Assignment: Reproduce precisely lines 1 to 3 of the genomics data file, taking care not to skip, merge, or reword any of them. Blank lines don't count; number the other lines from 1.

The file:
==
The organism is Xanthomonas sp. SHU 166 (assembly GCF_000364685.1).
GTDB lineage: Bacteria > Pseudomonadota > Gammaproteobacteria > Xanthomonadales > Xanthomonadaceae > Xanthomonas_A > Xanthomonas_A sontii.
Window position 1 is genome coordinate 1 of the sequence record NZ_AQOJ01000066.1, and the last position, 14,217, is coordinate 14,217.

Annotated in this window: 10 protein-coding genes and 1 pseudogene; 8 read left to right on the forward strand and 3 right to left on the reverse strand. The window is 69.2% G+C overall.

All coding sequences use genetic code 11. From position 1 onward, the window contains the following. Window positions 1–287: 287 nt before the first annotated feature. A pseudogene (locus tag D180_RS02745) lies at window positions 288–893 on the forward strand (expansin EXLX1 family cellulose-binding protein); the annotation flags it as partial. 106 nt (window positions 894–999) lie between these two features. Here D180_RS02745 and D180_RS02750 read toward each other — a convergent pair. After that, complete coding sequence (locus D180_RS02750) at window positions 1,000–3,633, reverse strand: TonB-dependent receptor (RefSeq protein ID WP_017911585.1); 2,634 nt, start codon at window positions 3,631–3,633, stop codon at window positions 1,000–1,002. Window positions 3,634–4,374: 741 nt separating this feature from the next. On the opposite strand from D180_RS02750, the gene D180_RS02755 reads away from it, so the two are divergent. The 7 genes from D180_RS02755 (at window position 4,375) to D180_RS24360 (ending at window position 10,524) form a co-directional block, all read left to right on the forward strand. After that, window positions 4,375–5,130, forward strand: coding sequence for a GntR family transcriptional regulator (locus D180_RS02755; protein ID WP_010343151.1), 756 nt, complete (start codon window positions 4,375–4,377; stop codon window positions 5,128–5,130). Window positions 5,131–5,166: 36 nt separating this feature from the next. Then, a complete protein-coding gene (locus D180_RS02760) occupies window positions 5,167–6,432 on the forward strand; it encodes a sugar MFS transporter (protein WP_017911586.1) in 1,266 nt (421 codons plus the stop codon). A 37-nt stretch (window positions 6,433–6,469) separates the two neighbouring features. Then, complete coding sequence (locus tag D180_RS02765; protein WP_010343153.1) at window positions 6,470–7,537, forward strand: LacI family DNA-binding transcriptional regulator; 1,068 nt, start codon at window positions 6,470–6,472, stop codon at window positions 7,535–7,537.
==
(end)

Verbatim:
The organism is Xanthomonas sp. SHU 166 (assembly GCF_000364685.1).
GTDB lineage: Bacteria > Pseudomonadota > Gammaproteobacteria > Xanthomonadales > Xanthomonadaceae > Xanthomonas_A > Xanthomonas_A sontii.
Window position 1 is genome coordinate 1 of the sequence record NZ_AQOJ01000066.1, and the last position, 14,217, is coordinate 14,217.